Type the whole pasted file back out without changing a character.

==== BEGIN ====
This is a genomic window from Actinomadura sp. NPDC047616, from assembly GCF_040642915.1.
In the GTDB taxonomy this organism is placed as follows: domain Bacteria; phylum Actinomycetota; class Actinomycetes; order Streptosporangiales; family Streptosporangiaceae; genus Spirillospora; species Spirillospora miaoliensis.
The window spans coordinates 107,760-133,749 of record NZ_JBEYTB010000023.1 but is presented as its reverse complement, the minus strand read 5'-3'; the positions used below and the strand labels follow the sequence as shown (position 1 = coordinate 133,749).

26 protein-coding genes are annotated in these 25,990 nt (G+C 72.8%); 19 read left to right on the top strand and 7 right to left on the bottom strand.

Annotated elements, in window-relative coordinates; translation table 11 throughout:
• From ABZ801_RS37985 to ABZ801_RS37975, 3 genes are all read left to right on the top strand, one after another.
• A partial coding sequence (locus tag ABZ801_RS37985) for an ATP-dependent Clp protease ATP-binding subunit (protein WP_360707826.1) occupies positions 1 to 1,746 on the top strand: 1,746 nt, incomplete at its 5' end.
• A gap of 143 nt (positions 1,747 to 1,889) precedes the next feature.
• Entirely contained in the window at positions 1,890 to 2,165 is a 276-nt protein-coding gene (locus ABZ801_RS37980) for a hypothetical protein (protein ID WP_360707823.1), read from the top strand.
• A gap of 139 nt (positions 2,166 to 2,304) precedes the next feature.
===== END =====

This is a genomic window from Actinomadura sp. NPDC047616, from assembly GCF_040642915.1.
In the GTDB taxonomy this organism is placed as follows: domain Bacteria; phylum Actinomycetota; class Actinomycetes; order Streptosporangiales; family Streptosporangiaceae; genus Spirillospora; species Spirillospora miaoliensis.
The window spans coordinates 107,760-133,749 of record NZ_JBEYTB010000023.1 but is presented as its reverse complement, the minus strand read 5'-3'; the positions used below and the strand labels follow the sequence as shown (position 1 = coordinate 133,749).

26 protein-coding genes are annotated in these 25,990 nt (G+C 72.8%); 19 read left to right on the top strand and 7 right to left on the bottom strand.

Annotated elements, in window-relative coordinates; translation table 11 throughout:
• From ABZ801_RS37985 to ABZ801_RS37975, 3 genes are all read left to right on the top strand, one after another.
• A partial coding sequence (locus tag ABZ801_RS37985) for an ATP-dependent Clp protease ATP-binding subunit (protein WP_360707826.1) occupies positions 1 to 1,746 on the top strand: 1,746 nt, incomplete at its 5' end.
• A gap of 143 nt (positions 1,747 to 1,889) precedes the next feature.
• Entirely contained in the window at positions 1,890 to 2,165 is a 276-nt protein-coding gene (locus ABZ801_RS37980) for a hypothetical protein (protein ID WP_360707823.1), read from the top strand.
• A gap of 139 nt (positions 2,166 to 2,304) precedes the next feature.